WordPress.org

Ready to get started?Download WordPress

Forums

Newbie: Question on WordPress coding best practices (9 posts)

  1. rkfoster
    Member
    Posted 2 years ago #

    Greetings,

    I've done a few custom themes for WordPress but I'm looking to get further into specialized themes and plugins. Please point me to specific pages in the Codex if that is easier than answering the questions below. Thanks.

    One of the first things I've come up against is where the best place is in a theme or plugin to include javascript functions. With a typical web site I would add the ubiquitous "js" directory at the web root and put everything there. Then reference them in the head section. With a WordPress theme there doesn't seem to be such a directory in most theme directories. One advice was to just but them in header.php but I prefer not to have lengthy javascripts in the header. Should I just have a scripts.js file for the theme in the theme directory and put all the javascript functions there?

    As for plugins, my main question is how to provide a data field in the WP control panel, for either a theme or a plugin, that a user can enter data into, likely some html embed/object code. Many of the plugins provide this for settings and such but I'm confused how one stores this into the database.

    Also, there is mention that the footer can be used to "hook" includes into a web page. I'm not sure how these "hooks" work.

    Any direction or help would be much appreciated.
    Thanks,
    Bob.

  2. David Gwyer
    Member
    Posted 2 years ago #

    Hi Bob,

    When adding JS files via a theme or Plugin best practices dictate that you should always enqueue them. You see here for more information to get you started:

    http://planetozh.com/blog/2008/04/how-to-load-javascript-with-your-wordpress-plugin/
    http://codex.wordpress.org/Function_Reference/wp_enqueue_script

    There is a hook in the page footer that you can use to include extra code in your page (without having to alter the theme footer file manually). For more info:

    http://codex.wordpress.org/Plugin_API/Action_Reference/wp_footer

  3. rkfoster
    Member
    Posted 2 years ago #

    Thanks much for the information. For some reason I missed the notification of your post, but thanks I'll followup on those links.

    - Bob.

  4. chaseman
    Member
    Posted 2 years ago #

    For the data field you can use:

    add_option, get_option, update_option. WordPress has its own options table where you can save and retrieve data. This is how admin panels for the themes specifically are made.

  5. rkfoster
    Member
    Posted 2 years ago #

    Well, I got those javascripts integrated okay.

    Thanks @chaseman I will look into the add_option, get_option, update_option functions.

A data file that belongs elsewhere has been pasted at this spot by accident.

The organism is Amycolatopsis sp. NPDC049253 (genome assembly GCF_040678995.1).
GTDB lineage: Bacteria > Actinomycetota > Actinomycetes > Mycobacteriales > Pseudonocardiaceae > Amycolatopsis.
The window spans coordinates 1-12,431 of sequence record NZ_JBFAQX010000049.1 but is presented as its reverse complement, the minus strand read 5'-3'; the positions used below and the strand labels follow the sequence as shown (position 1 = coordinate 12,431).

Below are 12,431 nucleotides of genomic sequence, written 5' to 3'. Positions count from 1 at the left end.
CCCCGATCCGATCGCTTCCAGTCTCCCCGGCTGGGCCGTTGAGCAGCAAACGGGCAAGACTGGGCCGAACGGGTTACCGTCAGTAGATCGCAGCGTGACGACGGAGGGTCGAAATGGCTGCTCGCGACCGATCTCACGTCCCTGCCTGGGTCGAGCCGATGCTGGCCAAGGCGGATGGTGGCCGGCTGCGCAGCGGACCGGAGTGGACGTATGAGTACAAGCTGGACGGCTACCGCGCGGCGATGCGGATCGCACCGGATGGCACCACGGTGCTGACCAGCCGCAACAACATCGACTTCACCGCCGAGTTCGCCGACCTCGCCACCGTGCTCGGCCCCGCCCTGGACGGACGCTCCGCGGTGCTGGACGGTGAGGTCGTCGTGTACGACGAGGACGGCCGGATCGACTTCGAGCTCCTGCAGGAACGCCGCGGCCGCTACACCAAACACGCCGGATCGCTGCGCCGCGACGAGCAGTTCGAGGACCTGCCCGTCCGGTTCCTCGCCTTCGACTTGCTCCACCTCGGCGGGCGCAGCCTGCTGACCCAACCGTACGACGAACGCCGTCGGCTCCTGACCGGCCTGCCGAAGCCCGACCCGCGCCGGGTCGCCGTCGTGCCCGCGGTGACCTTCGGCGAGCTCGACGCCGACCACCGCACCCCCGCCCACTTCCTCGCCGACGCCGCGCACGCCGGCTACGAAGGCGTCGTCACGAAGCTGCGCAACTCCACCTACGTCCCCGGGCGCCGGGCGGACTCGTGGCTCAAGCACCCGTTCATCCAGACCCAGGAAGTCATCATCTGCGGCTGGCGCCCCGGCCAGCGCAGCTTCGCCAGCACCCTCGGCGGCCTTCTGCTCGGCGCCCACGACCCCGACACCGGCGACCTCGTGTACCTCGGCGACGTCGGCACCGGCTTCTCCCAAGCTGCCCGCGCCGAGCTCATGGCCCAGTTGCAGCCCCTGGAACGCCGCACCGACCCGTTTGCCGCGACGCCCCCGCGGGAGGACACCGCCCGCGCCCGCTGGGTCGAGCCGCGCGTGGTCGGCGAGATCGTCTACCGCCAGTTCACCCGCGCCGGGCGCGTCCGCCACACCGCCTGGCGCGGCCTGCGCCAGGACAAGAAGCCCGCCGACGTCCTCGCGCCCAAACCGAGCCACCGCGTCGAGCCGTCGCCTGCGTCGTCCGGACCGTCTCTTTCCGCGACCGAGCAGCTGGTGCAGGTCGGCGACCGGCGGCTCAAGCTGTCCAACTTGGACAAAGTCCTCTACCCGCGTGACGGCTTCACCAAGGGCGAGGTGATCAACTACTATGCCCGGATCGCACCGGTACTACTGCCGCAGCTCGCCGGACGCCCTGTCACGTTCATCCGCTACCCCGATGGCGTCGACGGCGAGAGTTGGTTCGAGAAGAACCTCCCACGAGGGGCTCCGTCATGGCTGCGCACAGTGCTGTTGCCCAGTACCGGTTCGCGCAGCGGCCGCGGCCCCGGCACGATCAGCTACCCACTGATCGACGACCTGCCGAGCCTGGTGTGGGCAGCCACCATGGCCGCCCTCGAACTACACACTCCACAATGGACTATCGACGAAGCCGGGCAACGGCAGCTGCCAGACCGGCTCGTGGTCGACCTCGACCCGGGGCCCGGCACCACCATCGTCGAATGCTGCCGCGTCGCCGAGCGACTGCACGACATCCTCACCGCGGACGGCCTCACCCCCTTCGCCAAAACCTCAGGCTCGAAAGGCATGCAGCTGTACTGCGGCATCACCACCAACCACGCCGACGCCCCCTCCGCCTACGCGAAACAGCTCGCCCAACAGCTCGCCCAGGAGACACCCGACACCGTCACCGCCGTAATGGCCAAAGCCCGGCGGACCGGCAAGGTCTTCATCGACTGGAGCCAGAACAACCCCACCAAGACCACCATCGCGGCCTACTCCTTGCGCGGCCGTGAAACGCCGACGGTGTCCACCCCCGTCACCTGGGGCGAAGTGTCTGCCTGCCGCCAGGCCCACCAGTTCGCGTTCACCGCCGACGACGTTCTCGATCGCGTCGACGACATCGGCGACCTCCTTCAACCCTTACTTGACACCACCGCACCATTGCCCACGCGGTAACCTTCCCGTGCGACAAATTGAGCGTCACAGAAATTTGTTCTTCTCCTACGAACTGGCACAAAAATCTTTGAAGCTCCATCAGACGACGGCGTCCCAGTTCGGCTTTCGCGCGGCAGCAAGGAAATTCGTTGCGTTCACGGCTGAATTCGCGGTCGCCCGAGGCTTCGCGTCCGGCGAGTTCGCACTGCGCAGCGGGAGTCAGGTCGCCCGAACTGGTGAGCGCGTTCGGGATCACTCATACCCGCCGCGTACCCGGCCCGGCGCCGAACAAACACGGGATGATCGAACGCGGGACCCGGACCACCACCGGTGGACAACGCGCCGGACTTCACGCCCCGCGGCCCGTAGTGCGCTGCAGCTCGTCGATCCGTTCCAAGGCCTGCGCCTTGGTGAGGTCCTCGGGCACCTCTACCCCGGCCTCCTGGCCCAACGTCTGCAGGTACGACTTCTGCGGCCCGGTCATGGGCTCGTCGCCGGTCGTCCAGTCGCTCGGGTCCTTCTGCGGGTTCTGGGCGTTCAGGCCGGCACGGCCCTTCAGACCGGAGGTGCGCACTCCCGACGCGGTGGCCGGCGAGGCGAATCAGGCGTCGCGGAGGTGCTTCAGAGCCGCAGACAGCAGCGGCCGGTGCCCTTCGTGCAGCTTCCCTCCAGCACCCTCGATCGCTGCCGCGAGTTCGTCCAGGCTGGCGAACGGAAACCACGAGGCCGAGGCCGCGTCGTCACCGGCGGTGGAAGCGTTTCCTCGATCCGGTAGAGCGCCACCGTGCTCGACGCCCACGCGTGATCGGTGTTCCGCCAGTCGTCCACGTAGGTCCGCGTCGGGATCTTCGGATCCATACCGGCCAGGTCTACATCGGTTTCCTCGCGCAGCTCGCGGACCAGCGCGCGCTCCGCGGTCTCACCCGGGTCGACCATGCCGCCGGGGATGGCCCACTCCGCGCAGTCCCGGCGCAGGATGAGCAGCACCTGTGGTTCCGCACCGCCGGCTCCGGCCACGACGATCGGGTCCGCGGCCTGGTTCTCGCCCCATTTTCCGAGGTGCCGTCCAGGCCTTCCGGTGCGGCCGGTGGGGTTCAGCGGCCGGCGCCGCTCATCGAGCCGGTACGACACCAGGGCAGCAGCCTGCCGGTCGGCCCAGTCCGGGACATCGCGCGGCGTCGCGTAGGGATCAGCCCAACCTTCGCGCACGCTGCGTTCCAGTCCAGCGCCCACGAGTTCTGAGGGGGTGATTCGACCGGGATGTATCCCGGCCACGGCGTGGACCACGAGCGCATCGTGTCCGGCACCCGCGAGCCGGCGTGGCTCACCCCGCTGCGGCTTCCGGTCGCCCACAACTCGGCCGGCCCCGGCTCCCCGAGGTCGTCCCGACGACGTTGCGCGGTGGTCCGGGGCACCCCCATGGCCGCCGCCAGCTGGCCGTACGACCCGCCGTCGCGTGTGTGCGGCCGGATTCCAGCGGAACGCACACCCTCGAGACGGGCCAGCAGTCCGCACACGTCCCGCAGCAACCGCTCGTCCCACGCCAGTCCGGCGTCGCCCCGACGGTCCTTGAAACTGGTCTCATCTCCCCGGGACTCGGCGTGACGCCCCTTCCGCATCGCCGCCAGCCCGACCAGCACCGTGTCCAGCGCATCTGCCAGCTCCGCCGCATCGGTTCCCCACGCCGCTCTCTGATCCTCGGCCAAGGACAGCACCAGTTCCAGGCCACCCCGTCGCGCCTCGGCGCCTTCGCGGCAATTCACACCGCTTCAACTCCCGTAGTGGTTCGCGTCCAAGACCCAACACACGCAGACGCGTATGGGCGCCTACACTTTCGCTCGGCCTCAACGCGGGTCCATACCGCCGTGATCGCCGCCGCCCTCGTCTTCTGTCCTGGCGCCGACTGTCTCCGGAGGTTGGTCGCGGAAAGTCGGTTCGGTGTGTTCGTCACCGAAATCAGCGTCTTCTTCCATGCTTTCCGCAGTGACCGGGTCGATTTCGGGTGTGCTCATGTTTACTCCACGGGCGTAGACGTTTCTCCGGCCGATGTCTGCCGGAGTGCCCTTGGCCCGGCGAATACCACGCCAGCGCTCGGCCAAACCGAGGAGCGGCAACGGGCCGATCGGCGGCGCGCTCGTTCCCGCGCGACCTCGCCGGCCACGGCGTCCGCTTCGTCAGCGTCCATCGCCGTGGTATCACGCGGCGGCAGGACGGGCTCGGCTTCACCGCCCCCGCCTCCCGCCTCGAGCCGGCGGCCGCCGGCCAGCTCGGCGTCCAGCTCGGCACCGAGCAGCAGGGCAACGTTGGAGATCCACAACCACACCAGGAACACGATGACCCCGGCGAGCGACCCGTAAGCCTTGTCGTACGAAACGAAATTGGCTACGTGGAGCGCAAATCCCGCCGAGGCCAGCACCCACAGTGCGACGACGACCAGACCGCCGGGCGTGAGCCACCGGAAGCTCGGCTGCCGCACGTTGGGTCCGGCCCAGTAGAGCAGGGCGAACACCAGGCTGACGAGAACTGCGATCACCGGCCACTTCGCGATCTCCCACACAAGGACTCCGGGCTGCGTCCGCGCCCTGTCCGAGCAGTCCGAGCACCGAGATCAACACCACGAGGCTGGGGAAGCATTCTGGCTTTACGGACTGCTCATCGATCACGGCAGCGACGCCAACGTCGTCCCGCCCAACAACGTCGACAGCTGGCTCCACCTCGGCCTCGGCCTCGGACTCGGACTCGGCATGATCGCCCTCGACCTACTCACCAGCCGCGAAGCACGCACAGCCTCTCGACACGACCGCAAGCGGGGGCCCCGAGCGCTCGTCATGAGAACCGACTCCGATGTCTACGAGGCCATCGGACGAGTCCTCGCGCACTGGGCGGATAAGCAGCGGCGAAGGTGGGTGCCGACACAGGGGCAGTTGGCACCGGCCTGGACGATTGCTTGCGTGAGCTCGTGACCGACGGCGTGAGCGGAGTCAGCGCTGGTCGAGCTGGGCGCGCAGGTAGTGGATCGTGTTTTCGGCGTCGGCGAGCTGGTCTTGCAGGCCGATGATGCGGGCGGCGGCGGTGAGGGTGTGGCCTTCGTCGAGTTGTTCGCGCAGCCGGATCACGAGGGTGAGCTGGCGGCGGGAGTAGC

The fields I need to implement are specifically for the custom theme I'm putting together. They need to contain photo slideshow embed code for picasa, flickr, or smugmug. The embeds are pretty standard so I may just provide fields for gallery ID. But, if I need to allow a field to contain the entire embed html, isn't there a "cleaner" function in WordPress somewhere? For example, I would like to convert all ampersands into character entities after a user enters the code text into the field.

    Sorry, even though I think the WordPress Codex is excellent, I find it hard to wade through to find what I'm looking for.

  6. chaseman
    Member
    Posted 2 years ago #

    WordPress itself and the Codex can be like a jungle, it takes time until you're able to guide yourself through and know all the corners.

    Yesterday I spent 3 hours trying to make a CSS file in the admin panel work, I went through all possible methods which are documented in the Codex, plus tutorials I found online, until I realized that I did a stupid mistake.

    I think you can find most of the things in the Codex, you just have to get a feel for what you're looking for. Think about what you need and then try to guess how that WordPress specific function may be called and then look for it, I use CTRL+F a lot or the Wordpess' search.

    Though it's a lot of fun to work with WordPress, and I want to become a WordPress hacker! =D

    To answer you question, you could embed the code into your theme code and then provide the user an input field in the admin panel.

    Once the user has entered the gallery id you can then do a conditional check, if it's true, the embedded code will be printed.

    if (isset($gallery_id)):
    // gallery code here
    endif;

    You can retrieve the gallery_id like this:

    $gallery_id = get_option ('gallery_id');

    Which fetches it out of the database field.

    Hope that helped!

  7. rkfoster
    Member
    Posted 2 years ago #

    @chaseman - Thanks for the help.

    I found a section on Data Validation:
    http://codex.wordpress.org/Data_Validation

    but am still thinking through when/if I need to apply this to a control panel field that would contain XHTML code and then be inserted into the database using update_option.

    Still working on how I get my "panel" to show up somewhere in the control panel, I guess as an options panel for the theme.

    - Bob.

  8. esmi
    Theme Diva & Forum Moderator
    Posted 2 years ago #

  9. rkfoster
    Member
    Posted 2 years ago #

    @esmi

    Thanks much, that is exactly what I needed!

    - Bob.

Topic Closed

This topic has been closed to new replies.

About this Topic